Medical debt is leaving many people in the U.S. unable to afford groceries or pay their mortgages — even among the insured, research published Friday has found.
Researchers say the findings, published in the journal JAMA Network Open, provide additional evidence that medical debt is a driver of both health and financial inequities in America, and highlights the need for policy reform.
"The kinds of things we saw in our study are virtually nonexistent in most other wealthy nations," said the study’s lead author David Himmelstein, a professor at the CUNY School of Public Health at Hunter College in New York City. The U.S. needs a "real big change."
People with medical debt are "much more likely to be evicted, much more likely to be unable to pay for their utilities and much more likely to be food insecure," Himmelstein said.
The study analyzed three years of data from the Surveys of Income and Program Participation, a survey conducted by the U.S. Census Bureau that is meant to provide information on the incomes of American households.
The researchers found that while the uninsured ran the highest risk of collecting medical debt, it was also common among people with private insurance — particularly those with high deductible plans or those on Medicare Advantage, a type of private insurance plan that provides Medicare benefits.
"Even if you have what most of us think of as good insurance, you could well be liable for huge bills," Himmelstein said.
Among 136,000 adults surveyed from 2017 through 2019, about 10.8% carried medical debt, including 10.5% of adults with private insurance, according to the report.
Women (about 1 in 8) were more likely than men (about 1 in 11) to carry medical debt, the report found.
Nearly 1 in 5 households carry medical debt, according to the study. People considered middle class or low income bore the brunt of the burden. On average, an American household owes about $4,600 in medical debts.
What’s more, the researchers found that the debt was associated with a higher risk of being unable to pay one’s rent or mortgage, being evicted and being food insecure, even among those with private insurance.
The research has limitations: The U.S. Census Bureau survey data is self-reported and subject to bias. People with Medicare Advantage plans also appear to be underreported in the data.
Still, Lunna Lopes, a senior survey analyst for the Kaiser Family Foundation, said the study’s findings appear to be in line with other studies linking medical debt to poorer health and financial outcomes.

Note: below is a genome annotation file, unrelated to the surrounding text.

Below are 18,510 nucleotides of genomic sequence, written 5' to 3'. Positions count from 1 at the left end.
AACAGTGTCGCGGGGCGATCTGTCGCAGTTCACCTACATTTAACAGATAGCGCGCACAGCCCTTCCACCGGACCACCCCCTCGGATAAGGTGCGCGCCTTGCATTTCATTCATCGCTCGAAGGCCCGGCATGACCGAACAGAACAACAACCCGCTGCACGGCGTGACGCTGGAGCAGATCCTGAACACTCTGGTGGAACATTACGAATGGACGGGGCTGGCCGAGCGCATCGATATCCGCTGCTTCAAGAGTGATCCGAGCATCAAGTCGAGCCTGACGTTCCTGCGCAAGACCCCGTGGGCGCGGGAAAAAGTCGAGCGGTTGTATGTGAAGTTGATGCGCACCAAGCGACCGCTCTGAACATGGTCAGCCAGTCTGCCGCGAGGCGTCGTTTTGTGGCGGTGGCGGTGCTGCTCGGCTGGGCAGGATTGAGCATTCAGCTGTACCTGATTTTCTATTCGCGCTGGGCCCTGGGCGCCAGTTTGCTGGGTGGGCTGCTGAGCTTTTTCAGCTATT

She published a report in June that found that uninsured adults, women, Black and Hispanic people, parents and those with lower incomes are especially likely to say they have a health care-related debt.
Most people are often on the hook for medical debt because of a rare life event, she said, like a hospital stay due to a car accident. They often have to make sacrifices, including getting a second job or cutting everyday expenses.
"Food was one that really came up quite frequently when we asked people about being selective in how much and what they buy," she said.
Himmelstein said there’s not much people can do from an individual standpoint to address their medical debt.
People could "ask the price before they get the care, but in many cases, you still have to get the care even if you can’t really afford it," he said.
Experts agree that there's no simple fix for the medical debt crisis in the U.S.
"Medical debt is complex and requires myriad health and economic policy approaches," said Allison Sesso, the president of RIP Medical Debt, a nonprofit group that uses donations to pay medical bills.
Sesso advocates for federal policies that would address the high cost of premiums as well as high deductibles and copays that often leave people in debt.
Arthur Caplan, the head of the Division of Medical Ethics at NYU Langone Medical Center, recommended that states form a "catastrophic health fund" that would help bail out families with massive amounts of medical debt.
To those outside the U.S., the answer seems straightforward.
The most "obvious" policy that the U.S. could implement is universal health coverage with no copayments, similar to what is seen in the majority of European countries, said Robert Yates, a political health economist and executive director of the Centre For Universal Health at Chatham House in the United Kingdom.